The Senate is set on Thursday to give final approval to a $40 billion emergency military and humanitarian aid package for Ukraine, as the United States deepens its support for an increasingly costly and protracted fight against a Russian invasion.
The measure is the largest foreign aid package passed by Congress in at least two decades, and its enactment would bring the American investment in the war to roughly $54 billion in just over two months. The Senate was expected to approve it overwhelmingly, in the latest reflection of the remarkable bipartisan support on Capitol Hill for a massive investment in Ukraine’s war effort, which propelled the spending package through the House last week.
President Biden was expected to quickly sign it into law. His administration and Ukrainian leaders have pressed hard for its swift enactment, warning that they would run out of aid by Thursday if Congress failed to act.
The measure’s relatively smooth path through Congress has demonstrated how the searing images of suffering in Ukraine, coupled with fears about Russian aggression spreading beyond the country’s borders, have — at least for now — overcome resistance from both parties to American involvement in war abroad.
Fewer than a dozen Republicans opposed bringing up the bill in a test vote on Monday; several who did cited concerns about sending billions of dollars abroad for a conflict whose endpoint is unknown at a time when the United States is struggling with economic challenges, including inflation.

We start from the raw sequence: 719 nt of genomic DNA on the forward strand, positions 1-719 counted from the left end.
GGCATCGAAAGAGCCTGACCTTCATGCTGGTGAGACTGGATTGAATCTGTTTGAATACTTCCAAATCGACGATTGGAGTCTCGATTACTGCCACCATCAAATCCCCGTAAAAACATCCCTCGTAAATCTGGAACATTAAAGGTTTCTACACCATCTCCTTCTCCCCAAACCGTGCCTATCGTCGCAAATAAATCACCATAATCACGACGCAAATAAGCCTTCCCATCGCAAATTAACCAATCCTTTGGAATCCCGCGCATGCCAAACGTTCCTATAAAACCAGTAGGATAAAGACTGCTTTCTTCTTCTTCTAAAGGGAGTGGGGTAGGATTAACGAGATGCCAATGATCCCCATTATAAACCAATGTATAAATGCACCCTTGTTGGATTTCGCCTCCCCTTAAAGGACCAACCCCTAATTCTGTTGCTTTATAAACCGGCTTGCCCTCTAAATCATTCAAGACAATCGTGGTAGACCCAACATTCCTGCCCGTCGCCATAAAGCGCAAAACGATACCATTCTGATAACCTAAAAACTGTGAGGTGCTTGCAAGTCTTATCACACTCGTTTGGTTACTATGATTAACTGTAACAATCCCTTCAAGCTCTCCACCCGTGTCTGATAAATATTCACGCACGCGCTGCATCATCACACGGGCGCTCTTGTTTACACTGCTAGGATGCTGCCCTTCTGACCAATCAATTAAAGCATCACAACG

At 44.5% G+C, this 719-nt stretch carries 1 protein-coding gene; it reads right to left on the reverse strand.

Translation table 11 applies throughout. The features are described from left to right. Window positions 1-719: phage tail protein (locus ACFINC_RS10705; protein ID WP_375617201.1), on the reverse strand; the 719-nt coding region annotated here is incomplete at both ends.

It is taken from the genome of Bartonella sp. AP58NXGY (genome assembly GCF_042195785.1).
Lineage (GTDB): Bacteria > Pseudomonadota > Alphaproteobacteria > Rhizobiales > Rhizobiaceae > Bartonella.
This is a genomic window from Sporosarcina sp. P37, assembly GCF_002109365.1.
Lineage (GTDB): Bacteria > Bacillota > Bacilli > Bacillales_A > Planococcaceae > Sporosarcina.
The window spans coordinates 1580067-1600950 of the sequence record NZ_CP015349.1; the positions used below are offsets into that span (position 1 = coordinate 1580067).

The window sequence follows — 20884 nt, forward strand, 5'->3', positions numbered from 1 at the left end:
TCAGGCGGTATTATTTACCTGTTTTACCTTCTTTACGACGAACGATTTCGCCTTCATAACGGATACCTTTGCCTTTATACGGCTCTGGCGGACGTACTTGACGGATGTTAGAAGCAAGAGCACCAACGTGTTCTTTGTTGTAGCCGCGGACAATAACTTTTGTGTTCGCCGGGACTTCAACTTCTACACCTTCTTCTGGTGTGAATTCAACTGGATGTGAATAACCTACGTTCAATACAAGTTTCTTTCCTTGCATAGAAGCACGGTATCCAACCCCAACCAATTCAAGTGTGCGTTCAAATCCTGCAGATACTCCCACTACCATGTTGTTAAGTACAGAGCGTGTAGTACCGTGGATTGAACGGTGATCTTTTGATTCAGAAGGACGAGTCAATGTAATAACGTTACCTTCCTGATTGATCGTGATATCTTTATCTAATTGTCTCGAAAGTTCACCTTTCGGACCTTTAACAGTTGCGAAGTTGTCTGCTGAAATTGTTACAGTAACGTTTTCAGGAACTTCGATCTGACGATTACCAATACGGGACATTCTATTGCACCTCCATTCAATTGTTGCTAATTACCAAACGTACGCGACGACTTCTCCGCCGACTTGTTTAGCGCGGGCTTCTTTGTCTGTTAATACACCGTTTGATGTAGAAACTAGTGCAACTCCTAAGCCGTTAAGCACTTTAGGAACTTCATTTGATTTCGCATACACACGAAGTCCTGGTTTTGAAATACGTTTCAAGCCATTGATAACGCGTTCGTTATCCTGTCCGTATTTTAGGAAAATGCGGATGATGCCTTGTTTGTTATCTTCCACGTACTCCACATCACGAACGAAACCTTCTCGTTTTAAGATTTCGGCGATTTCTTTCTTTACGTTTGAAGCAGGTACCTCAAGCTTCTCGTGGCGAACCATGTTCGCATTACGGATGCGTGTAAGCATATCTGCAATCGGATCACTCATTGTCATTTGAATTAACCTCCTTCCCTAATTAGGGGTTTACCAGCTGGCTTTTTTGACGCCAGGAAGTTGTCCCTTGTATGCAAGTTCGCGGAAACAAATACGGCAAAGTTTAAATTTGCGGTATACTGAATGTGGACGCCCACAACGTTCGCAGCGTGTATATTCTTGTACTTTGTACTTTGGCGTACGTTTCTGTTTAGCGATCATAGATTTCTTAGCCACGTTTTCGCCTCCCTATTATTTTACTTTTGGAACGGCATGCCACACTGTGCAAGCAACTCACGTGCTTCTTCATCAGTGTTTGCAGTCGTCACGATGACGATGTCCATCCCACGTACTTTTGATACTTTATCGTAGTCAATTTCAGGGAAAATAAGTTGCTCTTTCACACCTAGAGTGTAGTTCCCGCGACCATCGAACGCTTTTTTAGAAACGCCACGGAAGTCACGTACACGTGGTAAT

Leaders in both parties sought to ensure that skepticism about the scope of the package did not derail its passage. Senator Mitch McConnell, Republican of Kentucky and the minority leader, led a delegation of senators in his party in a surprise visit to Ukraine last weekend and pledged bipartisan support for the country’s fight against Russia.
“I think it’s important for the United States to help, important for the free world to help, important for the Ukrainians to win and hopefully, not many members of my party will choose to politicize this issue,” Mr. McConnell said during a press call on Sunday, speaking from Stockholm.
The legislation is substantially larger than Mr. Biden’s $33 billion request, which came only weeks after Congress had cleared a $13.6 billion aid package for Ukraine, roughly equally divided between military and humanitarian aid. The bill on track to pass on Thursday has a similar split.
It would allow Mr. Biden to authorize the speedy transfer of up to $11 billion of American weapons, equipment and defense supplies to Ukraine, and allocate about $9 billion to replenish that stockpile.
Transfers thus far have included relatively expensive weapons like the 5,500 Javelin anti-tank guided missiles and 1,400 Stinger antiaircraft missiles given to Kyiv, as well as less-costly munitions like the 184,000 155-millimeter shells provided to Ukraine for a protracted artillery battle in Donbas.
The package also includes $8.8 billion for a dedicated fund intended to help Ukraine’s government continue to function, and $4.4 billion for international disaster assistance, part of an effort to stem the disruption to the global food chain as a result of the war. Another $900 million would go to assistance for Ukrainian refugees, including providing trauma and support services, English language training, and housing.
John Ismay contributed reporting.